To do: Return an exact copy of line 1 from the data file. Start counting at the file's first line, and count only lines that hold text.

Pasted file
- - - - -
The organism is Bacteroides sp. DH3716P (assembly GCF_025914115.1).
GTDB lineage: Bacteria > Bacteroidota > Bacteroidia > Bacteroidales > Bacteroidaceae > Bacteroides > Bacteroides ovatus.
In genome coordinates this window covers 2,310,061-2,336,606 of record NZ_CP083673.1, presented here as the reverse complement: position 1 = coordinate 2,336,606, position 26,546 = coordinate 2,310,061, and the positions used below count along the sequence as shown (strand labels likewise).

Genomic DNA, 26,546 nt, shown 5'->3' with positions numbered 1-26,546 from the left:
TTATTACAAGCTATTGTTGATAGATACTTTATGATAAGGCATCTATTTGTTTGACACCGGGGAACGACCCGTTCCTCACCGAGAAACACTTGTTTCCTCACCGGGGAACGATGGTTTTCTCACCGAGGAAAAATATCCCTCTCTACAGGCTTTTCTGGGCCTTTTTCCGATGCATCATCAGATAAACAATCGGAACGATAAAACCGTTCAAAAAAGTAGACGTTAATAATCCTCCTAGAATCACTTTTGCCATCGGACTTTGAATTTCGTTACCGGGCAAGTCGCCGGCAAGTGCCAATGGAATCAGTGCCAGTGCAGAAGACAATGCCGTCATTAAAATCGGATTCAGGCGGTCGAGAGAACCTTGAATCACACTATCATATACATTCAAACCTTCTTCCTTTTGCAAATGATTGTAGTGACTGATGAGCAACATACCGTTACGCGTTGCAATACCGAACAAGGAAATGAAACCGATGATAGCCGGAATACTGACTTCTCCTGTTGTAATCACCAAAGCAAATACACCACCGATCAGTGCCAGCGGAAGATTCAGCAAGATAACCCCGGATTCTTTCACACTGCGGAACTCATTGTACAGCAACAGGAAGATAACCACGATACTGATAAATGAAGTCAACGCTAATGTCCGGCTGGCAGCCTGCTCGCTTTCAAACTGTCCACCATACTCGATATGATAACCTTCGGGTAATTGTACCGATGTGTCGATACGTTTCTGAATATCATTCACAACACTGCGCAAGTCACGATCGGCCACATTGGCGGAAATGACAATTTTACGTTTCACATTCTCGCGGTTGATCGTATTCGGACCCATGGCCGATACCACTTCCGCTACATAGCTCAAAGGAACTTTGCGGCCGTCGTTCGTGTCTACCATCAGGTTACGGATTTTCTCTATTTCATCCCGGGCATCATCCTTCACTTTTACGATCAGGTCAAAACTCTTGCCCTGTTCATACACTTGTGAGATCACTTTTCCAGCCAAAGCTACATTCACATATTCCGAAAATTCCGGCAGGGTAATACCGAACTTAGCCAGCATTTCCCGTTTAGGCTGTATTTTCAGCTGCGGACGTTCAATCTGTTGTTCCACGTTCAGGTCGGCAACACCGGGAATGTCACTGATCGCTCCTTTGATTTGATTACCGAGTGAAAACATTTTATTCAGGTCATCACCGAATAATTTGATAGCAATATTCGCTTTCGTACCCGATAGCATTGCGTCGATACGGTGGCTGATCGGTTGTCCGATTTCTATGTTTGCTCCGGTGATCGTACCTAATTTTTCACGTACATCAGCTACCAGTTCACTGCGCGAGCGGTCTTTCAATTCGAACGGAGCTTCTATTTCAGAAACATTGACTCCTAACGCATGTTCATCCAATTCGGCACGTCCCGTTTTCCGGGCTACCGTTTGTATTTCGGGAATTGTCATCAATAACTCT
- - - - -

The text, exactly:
The organism is Bacteroides sp. DH3716P (assembly GCF_025914115.1).